December 31, 2015

Your wine probably contains more alcohol than what’s on the label, study finds

If you wake up confused, groggy, and with a headache tomorrow after drinking only a couple of glasses of New Year’s party wine, it may be because you got more than you bargained for.

According to a new study from University of California researchers, wine bottles tend to contain more alcohol than what is listed on labels. More specifically, the study revealed that Chilean and Spanish red wines had the greatest discrepancy between what was on the bottle and what the wine contained. Chilean and American whites also had large discrepancies.

Although the difference between labeled and actual alcohol content was just on average 0.42 percent higher than stated on the label, the study team said this is a significant difference.

“A discrepancy of 0.4 percentage points might not seem large relative to an actual value of 13.6 percent alcohol by volume, but even errors of this magnitude could lead consumers to underestimate the amount of alcohol they have consumed in ways that could have some consequences for their health and driving safety,” study author Julian Alston, an economics professor at UC Davis, told The Telegraph.

“In particular instances the discrepancies could be much larger than average,” Alston continued. “An average error of 0.4 percentage points is much more significant compared with the typical range for wines in a particular category, for instance, Napa Valley Cabernet might be expected to have alcohol content within the range of 13.5–14.5 per cent alcohol by volume, and an average error of 0.4 percentage points is large in the context of this range."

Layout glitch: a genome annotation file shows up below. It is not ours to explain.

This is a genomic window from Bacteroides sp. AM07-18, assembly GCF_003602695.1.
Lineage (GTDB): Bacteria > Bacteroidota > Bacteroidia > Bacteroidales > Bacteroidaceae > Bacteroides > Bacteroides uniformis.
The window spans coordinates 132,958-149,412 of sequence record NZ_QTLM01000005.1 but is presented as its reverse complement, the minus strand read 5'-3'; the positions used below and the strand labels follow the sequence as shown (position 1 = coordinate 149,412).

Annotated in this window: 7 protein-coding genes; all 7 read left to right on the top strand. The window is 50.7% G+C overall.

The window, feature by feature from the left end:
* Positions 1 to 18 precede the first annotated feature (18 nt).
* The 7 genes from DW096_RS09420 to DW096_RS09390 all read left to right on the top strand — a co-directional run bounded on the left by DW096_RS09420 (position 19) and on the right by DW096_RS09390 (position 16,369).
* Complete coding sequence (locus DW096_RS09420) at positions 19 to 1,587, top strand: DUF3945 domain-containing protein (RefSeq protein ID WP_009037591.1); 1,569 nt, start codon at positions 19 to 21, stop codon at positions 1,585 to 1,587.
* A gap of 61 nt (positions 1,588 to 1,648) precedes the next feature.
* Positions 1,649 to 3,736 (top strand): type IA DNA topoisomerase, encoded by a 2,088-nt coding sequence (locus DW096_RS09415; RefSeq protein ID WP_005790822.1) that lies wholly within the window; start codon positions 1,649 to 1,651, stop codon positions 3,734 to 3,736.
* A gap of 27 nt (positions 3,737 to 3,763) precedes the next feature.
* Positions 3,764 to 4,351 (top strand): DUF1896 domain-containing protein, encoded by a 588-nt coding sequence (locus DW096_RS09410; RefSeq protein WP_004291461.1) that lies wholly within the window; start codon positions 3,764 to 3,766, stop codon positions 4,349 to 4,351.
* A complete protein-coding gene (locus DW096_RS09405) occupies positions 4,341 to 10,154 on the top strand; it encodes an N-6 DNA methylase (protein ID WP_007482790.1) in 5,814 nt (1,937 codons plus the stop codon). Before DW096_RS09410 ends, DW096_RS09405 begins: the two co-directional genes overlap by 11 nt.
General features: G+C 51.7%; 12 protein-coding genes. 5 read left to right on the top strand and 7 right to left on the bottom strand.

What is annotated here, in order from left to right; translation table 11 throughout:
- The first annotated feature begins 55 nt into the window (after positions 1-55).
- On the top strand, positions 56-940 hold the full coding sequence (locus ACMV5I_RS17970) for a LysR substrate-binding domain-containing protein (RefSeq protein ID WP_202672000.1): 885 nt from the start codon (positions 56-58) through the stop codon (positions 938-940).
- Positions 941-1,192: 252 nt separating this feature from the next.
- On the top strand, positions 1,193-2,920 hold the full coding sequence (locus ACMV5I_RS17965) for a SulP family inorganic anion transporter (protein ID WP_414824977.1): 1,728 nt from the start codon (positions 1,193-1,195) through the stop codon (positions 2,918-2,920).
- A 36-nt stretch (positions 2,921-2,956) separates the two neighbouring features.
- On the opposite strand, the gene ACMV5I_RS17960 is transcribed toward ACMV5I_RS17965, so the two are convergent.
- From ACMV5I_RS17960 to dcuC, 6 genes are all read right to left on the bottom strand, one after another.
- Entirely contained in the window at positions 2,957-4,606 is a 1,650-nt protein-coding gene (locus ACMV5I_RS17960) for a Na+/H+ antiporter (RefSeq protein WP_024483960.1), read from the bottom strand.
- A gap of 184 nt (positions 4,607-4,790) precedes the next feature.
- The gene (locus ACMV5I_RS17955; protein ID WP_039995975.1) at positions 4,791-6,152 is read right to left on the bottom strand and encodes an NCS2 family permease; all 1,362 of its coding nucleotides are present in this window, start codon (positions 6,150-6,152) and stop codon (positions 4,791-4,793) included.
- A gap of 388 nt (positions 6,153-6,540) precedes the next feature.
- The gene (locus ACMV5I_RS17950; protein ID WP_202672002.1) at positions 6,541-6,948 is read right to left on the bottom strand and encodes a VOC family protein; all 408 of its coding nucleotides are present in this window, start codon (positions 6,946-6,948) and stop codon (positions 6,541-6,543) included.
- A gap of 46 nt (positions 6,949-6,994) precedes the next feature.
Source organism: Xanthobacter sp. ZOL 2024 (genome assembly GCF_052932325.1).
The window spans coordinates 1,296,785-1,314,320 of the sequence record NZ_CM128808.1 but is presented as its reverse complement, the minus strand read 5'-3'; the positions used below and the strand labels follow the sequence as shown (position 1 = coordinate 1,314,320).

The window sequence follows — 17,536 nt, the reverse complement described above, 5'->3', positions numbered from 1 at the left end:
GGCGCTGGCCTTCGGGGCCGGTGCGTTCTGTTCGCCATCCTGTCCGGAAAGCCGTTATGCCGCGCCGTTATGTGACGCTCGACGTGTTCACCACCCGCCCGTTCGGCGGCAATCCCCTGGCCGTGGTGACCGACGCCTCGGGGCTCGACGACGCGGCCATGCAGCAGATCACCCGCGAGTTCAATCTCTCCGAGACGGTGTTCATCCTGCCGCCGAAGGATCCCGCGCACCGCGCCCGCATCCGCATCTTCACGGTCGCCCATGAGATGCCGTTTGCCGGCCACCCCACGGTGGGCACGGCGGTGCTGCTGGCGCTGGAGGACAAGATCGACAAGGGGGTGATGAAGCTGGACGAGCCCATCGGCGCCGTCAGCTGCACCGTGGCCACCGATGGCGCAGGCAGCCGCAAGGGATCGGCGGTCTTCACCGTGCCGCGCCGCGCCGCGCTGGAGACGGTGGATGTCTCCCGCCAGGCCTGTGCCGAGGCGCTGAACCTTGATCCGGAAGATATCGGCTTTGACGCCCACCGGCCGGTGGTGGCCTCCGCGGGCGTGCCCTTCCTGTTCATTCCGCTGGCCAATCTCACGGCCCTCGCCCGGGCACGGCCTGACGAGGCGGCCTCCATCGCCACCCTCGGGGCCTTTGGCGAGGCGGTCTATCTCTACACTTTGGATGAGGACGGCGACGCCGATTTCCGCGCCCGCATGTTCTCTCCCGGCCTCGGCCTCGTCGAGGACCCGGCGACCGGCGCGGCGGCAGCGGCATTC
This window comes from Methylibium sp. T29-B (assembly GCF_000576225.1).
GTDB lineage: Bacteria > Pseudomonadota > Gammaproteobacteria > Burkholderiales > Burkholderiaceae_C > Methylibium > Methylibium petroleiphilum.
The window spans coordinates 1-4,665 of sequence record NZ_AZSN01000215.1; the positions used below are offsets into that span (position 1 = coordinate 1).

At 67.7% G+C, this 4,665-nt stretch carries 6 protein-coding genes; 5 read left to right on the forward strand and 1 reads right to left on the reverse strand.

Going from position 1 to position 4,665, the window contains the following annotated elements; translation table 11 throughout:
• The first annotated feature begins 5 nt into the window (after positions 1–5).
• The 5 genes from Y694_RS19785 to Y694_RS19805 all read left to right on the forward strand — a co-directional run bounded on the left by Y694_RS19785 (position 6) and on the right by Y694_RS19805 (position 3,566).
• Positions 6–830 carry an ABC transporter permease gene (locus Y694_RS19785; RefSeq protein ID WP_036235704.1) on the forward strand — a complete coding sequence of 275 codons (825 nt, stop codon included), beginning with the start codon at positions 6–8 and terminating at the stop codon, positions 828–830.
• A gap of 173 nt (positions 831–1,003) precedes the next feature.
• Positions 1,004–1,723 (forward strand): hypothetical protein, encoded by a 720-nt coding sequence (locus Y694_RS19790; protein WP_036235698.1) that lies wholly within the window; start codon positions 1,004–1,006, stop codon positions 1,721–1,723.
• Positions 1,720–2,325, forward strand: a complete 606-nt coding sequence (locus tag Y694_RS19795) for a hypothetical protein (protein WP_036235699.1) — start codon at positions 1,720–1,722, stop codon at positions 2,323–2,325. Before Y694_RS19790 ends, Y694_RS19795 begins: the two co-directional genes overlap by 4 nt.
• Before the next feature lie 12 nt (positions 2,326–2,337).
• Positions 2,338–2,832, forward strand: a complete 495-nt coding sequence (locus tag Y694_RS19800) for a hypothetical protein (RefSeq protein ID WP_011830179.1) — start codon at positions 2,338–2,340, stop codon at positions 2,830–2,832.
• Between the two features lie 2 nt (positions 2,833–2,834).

The study team said they discovered a propensity to overstate the alcohol content for wine containing a fairly low percentage of actual alcohol, and a propensity to understate the alcohol content for wine containing fairly high alcohol content.

People want stronger wine

The scientists also said, generally speaking, the percentage of wines across the planet has climbed by an average of two percentage points during the past 18 years. At the outset of the study, the team theorized that global warming may be accountable, but after matching information to climate models across the planet they discovered only a small link. They also noted a developing trend for stronger wines.

“Discrepancies between label claims and actual alcohol content of wine suggests that in many places the rise in alcohol content of wine is a nuisance consequence of choices made by producers in response to evolving demand for wine having more intense, riper flavors,” Alston said.

“The substantial, pervasive, systematic errors in the stated alcohol percentage of wine are consistent with a model in which winemakers perceive that consumers demand wine with a stated alcohol content that is different from the actual alcohol content.”


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